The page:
At the end of the day, I found myself more tired than I had anticipated. I had certainly hiked 13 miles before, but never while carrying a 54-pound backpack. My feet and legs felt tired, and my shoulders were sore. Still, I really didn’t give it another thought.  It was my first time with a pack of this size and weight. “Weight limits are for others.” Still, hubris.

Day 2: Paladin to Salas, 20 miles

When I woke up on the second day, my body had not recovered. My shoulders were still very sore. I left early in the morning, planning to cover the 20 miles between Paladin and Salas in about seven hours and beat the heat of the afternoon. But after leaving at 7 a.m., I didn’t make it into Salas until 5 p.m. Why?

I found myself having to stop every two miles to take off the pack to give my shoulders a break.  At first, I would stop for five minutes, then seven, then 10. Between breaks, I was walking slower and slower. Needless to say, the experience on this day was vastly different from the first. This day that was intended to be used for introspection was focused on pushing past the discomfort to get to my destination.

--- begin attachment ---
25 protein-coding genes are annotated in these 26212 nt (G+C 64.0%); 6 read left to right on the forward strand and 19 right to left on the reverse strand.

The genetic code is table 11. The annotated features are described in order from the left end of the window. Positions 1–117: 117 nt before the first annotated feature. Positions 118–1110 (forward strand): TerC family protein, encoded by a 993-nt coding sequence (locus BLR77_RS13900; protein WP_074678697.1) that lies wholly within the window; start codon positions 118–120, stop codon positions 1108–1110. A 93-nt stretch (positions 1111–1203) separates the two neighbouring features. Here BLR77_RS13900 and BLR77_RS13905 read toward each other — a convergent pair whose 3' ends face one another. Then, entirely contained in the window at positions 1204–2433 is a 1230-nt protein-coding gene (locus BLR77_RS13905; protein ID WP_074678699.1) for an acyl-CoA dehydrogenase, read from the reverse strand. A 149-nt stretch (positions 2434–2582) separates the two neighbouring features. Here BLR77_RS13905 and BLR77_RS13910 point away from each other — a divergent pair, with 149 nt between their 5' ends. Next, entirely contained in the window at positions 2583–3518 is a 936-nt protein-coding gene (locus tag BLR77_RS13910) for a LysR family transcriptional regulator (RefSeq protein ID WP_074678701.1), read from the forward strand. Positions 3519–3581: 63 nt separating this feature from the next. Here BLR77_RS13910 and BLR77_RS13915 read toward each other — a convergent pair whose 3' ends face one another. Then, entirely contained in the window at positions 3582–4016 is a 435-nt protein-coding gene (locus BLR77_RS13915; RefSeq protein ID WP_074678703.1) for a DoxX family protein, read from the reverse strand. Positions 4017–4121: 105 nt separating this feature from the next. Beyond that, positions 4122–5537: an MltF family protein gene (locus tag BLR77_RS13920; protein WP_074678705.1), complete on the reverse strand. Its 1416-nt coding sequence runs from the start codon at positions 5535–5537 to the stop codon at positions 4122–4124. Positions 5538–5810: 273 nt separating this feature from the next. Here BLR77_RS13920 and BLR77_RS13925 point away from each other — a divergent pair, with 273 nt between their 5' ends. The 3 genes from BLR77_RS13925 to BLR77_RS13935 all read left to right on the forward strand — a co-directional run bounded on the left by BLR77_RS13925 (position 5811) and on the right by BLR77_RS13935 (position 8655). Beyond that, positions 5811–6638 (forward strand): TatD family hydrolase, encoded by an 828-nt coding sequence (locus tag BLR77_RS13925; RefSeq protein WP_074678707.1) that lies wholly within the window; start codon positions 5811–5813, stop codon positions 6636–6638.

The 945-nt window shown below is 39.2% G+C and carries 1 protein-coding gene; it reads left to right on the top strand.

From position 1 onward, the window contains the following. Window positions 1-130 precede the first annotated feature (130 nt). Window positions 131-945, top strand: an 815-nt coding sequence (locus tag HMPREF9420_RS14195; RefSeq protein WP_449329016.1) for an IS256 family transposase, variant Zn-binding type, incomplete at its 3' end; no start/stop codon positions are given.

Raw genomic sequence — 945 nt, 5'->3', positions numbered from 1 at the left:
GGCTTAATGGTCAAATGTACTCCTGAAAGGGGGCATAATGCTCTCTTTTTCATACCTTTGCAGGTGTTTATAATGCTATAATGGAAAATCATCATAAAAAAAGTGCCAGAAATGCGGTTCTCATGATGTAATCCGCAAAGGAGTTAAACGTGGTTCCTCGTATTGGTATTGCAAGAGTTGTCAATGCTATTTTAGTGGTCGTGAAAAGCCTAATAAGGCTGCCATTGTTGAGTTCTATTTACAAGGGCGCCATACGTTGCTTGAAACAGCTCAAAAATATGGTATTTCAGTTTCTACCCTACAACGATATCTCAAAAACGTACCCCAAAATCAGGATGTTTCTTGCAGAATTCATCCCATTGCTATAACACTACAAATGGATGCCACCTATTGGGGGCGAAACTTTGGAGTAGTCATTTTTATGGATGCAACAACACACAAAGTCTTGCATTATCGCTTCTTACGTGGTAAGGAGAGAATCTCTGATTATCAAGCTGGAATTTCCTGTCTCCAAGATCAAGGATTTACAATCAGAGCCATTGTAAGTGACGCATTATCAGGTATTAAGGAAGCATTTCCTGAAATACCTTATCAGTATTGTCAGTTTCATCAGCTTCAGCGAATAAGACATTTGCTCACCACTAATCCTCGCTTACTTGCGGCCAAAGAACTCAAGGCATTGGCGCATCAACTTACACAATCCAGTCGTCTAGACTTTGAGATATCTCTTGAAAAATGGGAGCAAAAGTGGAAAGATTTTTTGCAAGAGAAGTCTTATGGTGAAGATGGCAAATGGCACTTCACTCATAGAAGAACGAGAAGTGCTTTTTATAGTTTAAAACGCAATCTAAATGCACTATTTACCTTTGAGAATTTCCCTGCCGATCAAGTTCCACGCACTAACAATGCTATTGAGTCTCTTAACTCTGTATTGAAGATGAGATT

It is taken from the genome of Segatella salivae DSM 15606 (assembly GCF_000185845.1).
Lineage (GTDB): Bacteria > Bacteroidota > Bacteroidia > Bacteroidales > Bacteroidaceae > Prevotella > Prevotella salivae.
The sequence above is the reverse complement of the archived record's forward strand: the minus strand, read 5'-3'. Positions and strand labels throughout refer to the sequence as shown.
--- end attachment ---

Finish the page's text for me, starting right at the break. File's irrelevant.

When I arrived in Salas, I went straight to the albergue (hostel) where I was staying. The man working there could see I was exhausted. When he tried to move my pack, he almost dropped it because it was much heavier than he had anticipated. He started peppering me with questions: Had I done any hiking with a pack before? Had I done any multi-day hikes?  

“I’ve done seven different Caminos,” he said. “I have to tell you, your pack is too heavy. It may keep you from making it to Santiago.”

My response to him was polite, but internally, I was pretty dismissive. More hubris – ignoring the experience of others. I went to my room to shower and change.

After the shower, my soreness really started to settle in, as did his words. How could I have been so stupid to take too much stuff? This is something I’ve been planning for eight years! What if I can’t finish? I was so stuck in that downward emotional spiral that I could not see a solution.